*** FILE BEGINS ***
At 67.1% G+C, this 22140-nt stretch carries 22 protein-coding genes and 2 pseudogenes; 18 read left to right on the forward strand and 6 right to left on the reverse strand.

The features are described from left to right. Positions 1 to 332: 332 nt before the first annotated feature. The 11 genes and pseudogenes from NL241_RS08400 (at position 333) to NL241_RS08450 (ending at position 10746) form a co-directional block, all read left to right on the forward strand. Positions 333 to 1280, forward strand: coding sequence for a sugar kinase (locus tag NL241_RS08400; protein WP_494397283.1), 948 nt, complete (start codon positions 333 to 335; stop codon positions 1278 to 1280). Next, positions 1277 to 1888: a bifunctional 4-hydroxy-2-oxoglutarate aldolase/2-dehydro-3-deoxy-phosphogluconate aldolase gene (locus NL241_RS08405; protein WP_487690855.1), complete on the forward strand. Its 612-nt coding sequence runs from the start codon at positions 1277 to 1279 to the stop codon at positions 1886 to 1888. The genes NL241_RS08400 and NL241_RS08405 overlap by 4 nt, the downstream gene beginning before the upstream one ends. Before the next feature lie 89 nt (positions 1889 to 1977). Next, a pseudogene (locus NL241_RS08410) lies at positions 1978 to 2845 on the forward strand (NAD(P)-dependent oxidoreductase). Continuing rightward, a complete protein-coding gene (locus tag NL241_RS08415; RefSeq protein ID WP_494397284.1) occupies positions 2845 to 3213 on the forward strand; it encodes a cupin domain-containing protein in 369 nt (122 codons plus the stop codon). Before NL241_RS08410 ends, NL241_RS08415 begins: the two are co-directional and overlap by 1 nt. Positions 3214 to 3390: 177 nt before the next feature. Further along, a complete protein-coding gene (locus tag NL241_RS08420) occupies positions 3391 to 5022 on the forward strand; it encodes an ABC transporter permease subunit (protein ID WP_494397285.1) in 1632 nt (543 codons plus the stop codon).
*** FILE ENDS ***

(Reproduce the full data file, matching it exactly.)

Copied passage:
At 67.1% G+C, this 22140-nt stretch carries 22 protein-coding genes and 2 pseudogenes; 18 read left to right on the forward strand and 6 right to left on the reverse strand.

The features are described from left to right. Positions 1 to 332: 332 nt before the first annotated feature. The 11 genes and pseudogenes from NL241_RS08400 (at position 333) to NL241_RS08450 (ending at position 10746) form a co-directional block, all read left to right on the forward strand. Positions 333 to 1280, forward strand: coding sequence for a sugar kinase (locus tag NL241_RS08400; protein WP_494397283.1), 948 nt, complete (start codon positions 333 to 335; stop codon positions 1278 to 1280). Next, positions 1277 to 1888: a bifunctional 4-hydroxy-2-oxoglutarate aldolase/2-dehydro-3-deoxy-phosphogluconate aldolase gene (locus NL241_RS08405; protein WP_487690855.1), complete on the forward strand. Its 612-nt coding sequence runs from the start codon at positions 1277 to 1279 to the stop codon at positions 1886 to 1888. The genes NL241_RS08400 and NL241_RS08405 overlap by 4 nt, the downstream gene beginning before the upstream one ends. Before the next feature lie 89 nt (positions 1889 to 1977). Next, a pseudogene (locus NL241_RS08410) lies at positions 1978 to 2845 on the forward strand (NAD(P)-dependent oxidoreductase). Continuing rightward, a complete protein-coding gene (locus tag NL241_RS08415; RefSeq protein ID WP_494397284.1) occupies positions 2845 to 3213 on the forward strand; it encodes a cupin domain-containing protein in 369 nt (122 codons plus the stop codon). Before NL241_RS08410 ends, NL241_RS08415 begins: the two are co-directional and overlap by 1 nt. Positions 3214 to 3390: 177 nt before the next feature. Further along, a complete protein-coding gene (locus tag NL241_RS08420) occupies positions 3391 to 5022 on the forward strand; it encodes an ABC transporter permease subunit (protein ID WP_494397285.1) in 1632 nt (543 codons plus the stop codon).